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Class in a Glass: The Socioeconomic History of Glassware

by Madison Schroder

Austrian or German Wheel-carved glass Cup and Saucer, c. 1905
Fachschule Steinschönau Austrian or German? Wheel-carved Cup and Saucer, c. 1905 glass. Knife and Fork, c. 1745. Ackland Art Museum, The University of North Carolina at Chapel Hill.

A notable aspect of the feast is the use of ornate dishware for the occasion. While morning coffee or tea may not be the first image conjured by the word “feast,” the decoration of a coffee or tea cup may be just as revealing of the occasion of its use and the social class of its users as dinnerware suited for a full meal. Decorated dishware was once something that was likely only possessed by the wealthy, but with advancements in manufacturing, such pieces became easier to mass-produce, requiring investigation of the particular object to make assumptions of who may have used it.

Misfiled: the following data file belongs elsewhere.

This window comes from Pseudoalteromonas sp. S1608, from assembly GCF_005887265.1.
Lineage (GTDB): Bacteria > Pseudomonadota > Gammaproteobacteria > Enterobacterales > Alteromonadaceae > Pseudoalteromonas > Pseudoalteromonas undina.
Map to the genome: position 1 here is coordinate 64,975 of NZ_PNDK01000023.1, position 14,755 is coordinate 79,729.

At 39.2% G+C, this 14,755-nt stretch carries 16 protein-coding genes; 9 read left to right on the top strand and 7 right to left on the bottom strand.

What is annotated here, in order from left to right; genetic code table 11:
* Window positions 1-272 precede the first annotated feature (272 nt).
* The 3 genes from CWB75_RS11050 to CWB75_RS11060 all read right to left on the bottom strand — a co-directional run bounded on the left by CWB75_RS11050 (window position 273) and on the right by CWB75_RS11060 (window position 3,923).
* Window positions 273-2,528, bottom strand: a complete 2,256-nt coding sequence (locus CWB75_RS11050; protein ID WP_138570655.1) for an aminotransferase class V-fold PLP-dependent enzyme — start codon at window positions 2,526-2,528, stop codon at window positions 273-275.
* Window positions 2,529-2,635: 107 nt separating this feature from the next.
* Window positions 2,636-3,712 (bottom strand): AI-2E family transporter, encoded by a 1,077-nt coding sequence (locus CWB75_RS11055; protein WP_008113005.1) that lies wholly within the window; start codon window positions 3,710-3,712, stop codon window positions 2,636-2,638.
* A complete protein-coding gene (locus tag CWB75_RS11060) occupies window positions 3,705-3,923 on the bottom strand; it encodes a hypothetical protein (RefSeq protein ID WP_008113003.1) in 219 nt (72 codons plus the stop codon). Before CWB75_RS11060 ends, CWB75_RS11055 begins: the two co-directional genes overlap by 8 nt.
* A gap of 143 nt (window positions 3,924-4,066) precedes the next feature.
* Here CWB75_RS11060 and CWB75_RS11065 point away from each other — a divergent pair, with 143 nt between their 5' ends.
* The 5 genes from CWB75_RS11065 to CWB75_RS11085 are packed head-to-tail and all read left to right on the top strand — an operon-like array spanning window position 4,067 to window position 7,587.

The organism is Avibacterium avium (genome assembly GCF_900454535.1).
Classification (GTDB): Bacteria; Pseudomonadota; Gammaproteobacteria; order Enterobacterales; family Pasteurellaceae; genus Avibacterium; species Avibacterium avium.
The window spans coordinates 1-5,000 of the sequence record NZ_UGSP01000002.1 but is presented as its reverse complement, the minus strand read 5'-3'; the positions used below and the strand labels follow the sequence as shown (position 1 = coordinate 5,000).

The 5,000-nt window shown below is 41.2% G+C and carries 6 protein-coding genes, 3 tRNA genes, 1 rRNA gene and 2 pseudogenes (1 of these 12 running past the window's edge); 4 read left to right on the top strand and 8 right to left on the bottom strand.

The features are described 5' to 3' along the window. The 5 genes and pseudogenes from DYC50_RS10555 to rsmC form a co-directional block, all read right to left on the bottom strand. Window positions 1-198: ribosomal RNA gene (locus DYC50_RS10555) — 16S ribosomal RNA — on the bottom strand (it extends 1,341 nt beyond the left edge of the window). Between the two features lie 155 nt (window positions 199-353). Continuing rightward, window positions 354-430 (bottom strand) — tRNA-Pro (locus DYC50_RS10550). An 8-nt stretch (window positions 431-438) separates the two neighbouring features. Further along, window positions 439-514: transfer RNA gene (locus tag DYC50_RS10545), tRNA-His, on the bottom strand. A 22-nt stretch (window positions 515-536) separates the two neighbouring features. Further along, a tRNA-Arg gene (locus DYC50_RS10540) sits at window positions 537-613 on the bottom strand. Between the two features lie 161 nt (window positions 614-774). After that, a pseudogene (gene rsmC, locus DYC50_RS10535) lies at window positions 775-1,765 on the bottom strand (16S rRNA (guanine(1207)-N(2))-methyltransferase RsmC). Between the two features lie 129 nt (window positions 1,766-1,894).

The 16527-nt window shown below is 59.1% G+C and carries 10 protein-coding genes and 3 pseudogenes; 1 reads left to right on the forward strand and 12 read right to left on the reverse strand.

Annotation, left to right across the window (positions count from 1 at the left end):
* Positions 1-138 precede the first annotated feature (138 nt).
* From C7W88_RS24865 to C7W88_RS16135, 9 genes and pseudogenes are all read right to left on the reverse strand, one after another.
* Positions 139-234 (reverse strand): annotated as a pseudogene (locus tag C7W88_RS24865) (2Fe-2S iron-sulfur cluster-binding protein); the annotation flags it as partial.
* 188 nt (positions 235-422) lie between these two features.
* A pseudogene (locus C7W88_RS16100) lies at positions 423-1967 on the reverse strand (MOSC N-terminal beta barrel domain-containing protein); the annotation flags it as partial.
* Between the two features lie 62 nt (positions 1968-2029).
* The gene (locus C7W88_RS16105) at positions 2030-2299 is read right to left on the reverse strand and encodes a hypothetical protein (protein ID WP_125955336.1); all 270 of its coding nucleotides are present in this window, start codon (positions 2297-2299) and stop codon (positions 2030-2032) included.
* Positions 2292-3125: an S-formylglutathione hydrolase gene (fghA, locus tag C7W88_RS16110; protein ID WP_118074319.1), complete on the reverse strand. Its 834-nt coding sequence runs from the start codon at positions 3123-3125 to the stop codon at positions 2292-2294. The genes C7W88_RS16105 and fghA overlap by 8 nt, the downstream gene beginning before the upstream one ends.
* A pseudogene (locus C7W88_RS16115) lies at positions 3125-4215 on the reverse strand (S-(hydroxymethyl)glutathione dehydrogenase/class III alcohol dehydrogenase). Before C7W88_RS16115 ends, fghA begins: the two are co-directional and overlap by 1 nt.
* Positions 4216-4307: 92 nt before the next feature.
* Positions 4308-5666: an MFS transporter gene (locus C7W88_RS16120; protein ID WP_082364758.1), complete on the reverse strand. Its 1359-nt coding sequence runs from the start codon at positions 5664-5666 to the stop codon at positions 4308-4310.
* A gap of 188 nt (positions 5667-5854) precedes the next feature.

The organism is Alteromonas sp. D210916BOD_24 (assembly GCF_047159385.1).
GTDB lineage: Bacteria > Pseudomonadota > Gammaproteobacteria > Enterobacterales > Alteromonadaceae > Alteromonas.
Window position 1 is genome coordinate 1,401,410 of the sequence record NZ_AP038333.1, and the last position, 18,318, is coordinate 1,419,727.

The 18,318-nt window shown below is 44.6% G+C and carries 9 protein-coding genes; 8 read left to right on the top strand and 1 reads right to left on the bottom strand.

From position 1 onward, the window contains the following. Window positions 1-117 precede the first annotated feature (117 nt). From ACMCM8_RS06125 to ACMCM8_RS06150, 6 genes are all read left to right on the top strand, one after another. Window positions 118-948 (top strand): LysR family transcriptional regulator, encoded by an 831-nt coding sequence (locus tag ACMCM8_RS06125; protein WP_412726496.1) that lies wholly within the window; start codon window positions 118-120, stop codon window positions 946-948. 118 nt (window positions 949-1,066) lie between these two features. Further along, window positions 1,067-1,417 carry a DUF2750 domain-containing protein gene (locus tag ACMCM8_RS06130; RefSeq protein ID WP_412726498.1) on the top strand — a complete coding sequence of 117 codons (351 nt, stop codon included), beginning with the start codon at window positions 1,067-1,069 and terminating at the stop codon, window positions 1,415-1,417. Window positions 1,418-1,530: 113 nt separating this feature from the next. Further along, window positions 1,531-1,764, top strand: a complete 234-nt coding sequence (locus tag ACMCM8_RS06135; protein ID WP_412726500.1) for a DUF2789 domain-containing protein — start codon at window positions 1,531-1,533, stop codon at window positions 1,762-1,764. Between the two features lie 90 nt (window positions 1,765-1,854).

The cup and saucer set is comprised of clear glass with strawberry fruit and leaf designs around the circumference of both the saucer and the mouth of the cup, with small yellow-green flower details. It was made approximately in the year 1905 CE, and is attributed to “Steinschönau,” a city in the former Austro-Hungarian Empire. The region, also known as “Bohemia,” was a well-known source of clear glassware since the early 18th century because of their discovery of a much higher quality type of glass. Once the glass had been blown, crafters would engrave, paint, or add gold leaf to the pieces. By the time of the cup, the glassworkers had moved into mass production. The middle class were then capable of purchasing decorative glassware, and could use it for special occasions to create a more upscale appearance than that allowed by plain glassware.


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